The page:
Security

iOS trustjacking vulnerability lets hackers steal iPhone data, install spy apps

The flaw takes advantage of Wi-Fi syncing in iTunes, but requires a developer image to work properly.

Building a slide deck, pitch, or presentation? Here are the big takeaways:
  • The trustjacking attack exploits a flaw in the implementation of Wi-Fi device syncing in iTunes..
  • An update to iOS now requires users to insert their pin before trusting a computer, though the researchers claim that this does not sufficiently address the issue.

At the 2018 RSA Conference in San Francisco on Wednesday, Symantec researchers Roy Iarchy and Adi Sharabani disclosed a new type of attack that grants attackers access to iPhones and iPads.

The vulnerability, called trustjacking, requires a user to configure Wi-Fi syncing in iTunes, which allows iOS device owners to manage their devices without physically connecting it to their computer. Under normal operation, this allows users to access photos, add/remove apps, perform backups, and other administrative tasks, without any authorization beyond the initial connection prompt asking if the connecting computer is trusted.

While this initial setup requires connecting a device using a USB cable, Iarchy notes that there is no notification given to users that devices can still be accessed after disconnecting the cable—the prompt given to users only states: "Your settings and data will be accessible from this computer when connected." Further, there is no way to deauthorize a computer after granting access, except to revoke access to all authorized computers.

SEE: Hiring kit: IOS developer (Tech Pro Research)

The level of control that this grants attackers is high, though it requires some intermediary steps, according to Iarchy. In order to view the device's screen, the attacker must install the developer image—which can be done over Wi-Fi—allowing for screenshots to be taken rapidly, giving near-realtime access to the attacker's screen.

Additionally, by having the ability to perform backups, it grants attackers the ability to view historical information, including photos, messages, and app data, researchers said. With the developer image installed, it is possible for attackers to replace apps with "a modified wrapped version that looks exactly like the original app, but is able to spy on the user while using the app and even leverage private APIs to spy on other activities all the time," according to the report. Iarchy's demonstration shows an app being replaced nearly instantly, making visual detection practically impossible.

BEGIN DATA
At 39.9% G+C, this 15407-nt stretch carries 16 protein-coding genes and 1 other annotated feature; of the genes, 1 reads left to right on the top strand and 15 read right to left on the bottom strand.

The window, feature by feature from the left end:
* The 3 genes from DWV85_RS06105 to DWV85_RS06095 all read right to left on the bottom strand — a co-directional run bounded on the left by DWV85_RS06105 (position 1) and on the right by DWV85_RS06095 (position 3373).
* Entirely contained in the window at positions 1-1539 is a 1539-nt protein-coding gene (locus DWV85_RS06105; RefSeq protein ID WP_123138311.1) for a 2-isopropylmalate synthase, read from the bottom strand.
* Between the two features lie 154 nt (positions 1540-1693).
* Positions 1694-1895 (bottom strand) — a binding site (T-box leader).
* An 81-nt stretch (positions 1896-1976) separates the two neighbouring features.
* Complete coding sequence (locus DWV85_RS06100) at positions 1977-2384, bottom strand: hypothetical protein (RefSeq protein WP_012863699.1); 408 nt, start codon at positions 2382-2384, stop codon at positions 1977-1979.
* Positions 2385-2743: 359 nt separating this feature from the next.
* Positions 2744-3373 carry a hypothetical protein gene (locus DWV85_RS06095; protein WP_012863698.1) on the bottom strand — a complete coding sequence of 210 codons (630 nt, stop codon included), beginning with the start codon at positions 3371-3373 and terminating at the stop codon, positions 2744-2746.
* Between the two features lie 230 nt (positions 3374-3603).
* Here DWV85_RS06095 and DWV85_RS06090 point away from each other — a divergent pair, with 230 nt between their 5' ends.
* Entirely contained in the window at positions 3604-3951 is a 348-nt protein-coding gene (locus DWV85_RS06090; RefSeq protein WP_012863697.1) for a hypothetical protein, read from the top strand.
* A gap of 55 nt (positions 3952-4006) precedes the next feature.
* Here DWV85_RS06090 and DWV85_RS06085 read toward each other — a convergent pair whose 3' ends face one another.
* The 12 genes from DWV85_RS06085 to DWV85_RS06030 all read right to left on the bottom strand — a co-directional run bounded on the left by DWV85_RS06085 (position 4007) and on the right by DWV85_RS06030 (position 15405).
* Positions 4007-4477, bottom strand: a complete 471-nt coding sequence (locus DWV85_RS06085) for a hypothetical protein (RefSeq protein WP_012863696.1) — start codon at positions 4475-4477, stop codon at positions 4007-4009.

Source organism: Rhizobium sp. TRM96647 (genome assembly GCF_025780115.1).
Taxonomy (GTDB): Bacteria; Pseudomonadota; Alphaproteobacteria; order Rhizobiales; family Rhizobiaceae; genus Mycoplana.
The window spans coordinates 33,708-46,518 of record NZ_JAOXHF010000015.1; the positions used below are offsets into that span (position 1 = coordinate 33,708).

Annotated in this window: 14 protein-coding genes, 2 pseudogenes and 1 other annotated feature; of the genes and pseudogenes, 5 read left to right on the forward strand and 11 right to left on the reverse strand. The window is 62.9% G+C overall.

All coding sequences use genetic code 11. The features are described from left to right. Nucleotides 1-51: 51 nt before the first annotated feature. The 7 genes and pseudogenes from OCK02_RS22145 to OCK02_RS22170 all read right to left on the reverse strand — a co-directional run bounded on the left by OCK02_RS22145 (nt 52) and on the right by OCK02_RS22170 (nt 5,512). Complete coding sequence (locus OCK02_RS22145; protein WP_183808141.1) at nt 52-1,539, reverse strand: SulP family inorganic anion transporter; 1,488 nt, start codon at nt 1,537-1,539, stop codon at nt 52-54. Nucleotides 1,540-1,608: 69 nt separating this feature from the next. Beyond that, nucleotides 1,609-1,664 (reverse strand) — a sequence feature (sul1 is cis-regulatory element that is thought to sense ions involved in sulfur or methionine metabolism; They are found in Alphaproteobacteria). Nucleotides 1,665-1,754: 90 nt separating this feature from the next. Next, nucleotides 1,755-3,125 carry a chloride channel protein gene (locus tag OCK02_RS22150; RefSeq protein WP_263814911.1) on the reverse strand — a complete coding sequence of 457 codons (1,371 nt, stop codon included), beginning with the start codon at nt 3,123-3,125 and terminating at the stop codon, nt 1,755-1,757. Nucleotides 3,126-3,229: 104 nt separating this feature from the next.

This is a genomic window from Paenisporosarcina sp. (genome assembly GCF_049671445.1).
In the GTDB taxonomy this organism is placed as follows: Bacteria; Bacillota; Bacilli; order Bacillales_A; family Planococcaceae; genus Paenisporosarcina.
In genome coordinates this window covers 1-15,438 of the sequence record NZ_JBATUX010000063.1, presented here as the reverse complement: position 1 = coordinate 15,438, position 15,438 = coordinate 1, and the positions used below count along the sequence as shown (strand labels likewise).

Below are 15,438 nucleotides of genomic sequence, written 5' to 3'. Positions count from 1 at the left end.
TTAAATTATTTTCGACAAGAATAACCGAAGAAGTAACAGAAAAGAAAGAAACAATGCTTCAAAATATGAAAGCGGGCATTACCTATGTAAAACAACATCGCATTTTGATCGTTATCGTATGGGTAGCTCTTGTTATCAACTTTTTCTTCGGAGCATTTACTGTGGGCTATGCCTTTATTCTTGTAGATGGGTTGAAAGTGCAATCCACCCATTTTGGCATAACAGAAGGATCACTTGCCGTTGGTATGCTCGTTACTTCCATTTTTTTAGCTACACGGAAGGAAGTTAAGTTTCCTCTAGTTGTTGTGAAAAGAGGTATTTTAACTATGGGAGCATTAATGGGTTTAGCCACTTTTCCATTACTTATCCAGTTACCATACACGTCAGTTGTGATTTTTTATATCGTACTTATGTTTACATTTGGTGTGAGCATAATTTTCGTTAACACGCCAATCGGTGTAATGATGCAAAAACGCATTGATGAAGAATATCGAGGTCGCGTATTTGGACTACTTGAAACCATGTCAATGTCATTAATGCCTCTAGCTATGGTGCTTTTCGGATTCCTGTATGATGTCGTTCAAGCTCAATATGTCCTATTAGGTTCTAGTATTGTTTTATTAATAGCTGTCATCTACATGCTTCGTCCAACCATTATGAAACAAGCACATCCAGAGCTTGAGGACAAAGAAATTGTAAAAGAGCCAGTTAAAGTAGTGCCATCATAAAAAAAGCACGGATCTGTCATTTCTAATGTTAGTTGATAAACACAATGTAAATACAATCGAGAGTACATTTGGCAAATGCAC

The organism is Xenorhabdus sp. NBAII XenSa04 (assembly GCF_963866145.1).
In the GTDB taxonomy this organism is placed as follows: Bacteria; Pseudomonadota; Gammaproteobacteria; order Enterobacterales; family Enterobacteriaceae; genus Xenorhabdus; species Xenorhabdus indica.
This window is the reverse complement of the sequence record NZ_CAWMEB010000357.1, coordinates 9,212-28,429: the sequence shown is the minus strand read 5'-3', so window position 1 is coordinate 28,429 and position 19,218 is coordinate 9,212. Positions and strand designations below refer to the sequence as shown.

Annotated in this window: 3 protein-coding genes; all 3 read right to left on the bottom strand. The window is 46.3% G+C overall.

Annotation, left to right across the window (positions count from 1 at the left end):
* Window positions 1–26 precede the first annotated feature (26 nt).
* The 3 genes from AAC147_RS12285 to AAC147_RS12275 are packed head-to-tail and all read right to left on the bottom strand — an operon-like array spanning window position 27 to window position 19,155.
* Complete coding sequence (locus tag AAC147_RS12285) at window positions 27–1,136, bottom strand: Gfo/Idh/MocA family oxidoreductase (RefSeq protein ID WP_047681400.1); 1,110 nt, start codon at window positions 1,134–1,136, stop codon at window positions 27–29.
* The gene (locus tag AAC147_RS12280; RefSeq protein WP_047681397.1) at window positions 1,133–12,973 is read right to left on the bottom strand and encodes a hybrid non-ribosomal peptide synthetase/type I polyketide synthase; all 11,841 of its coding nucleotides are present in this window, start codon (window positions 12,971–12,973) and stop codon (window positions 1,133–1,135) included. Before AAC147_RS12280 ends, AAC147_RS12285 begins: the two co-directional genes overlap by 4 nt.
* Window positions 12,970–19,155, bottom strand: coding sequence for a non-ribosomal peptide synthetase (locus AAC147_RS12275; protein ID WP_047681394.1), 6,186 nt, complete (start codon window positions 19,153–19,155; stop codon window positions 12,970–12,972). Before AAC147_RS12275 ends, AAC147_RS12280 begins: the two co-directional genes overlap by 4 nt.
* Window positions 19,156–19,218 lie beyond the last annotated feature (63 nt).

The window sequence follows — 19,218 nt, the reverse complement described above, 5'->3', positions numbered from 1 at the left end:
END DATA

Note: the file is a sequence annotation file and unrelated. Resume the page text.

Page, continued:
This type of attack is typically limited to operating when both the malicious controlling computer and the target device are on the same Wi-Fi network. However, the report noted that the attack can be used in conjunction with a malicious profile attack, enabling attackers to connect both devices to VPNs, thereby overriding the Wi-Fi network requirement.

As per standard, the researchers have disclosed the vulnerability to Apple. In response, Apple has patched iOS to require users to enter their device PIN when pairing with a computer. However, the warning prompt of "Your settings and data will be accessible from this computer when connected" is unchanged, which does not explicitly state that the connection is essentially persistent.

The researchers caution that this measure "does not address Trustjacking in an holistic manner," adding that "Once the user has chosen to trust the compromised computer, the rest of the exploit continues to work as described above."

The researchers advise enabling encrypted backups in iTunes, paired with a strong password, to avoid allowing attackers to read private information.

Also see

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Image: Sarah Tew/CNET

About James Sanders

James Sanders is a Tokyo-based programmer and technology journalist. Since 2013, he has been a regular contributor to TechRepublic and Tech Pro Research.

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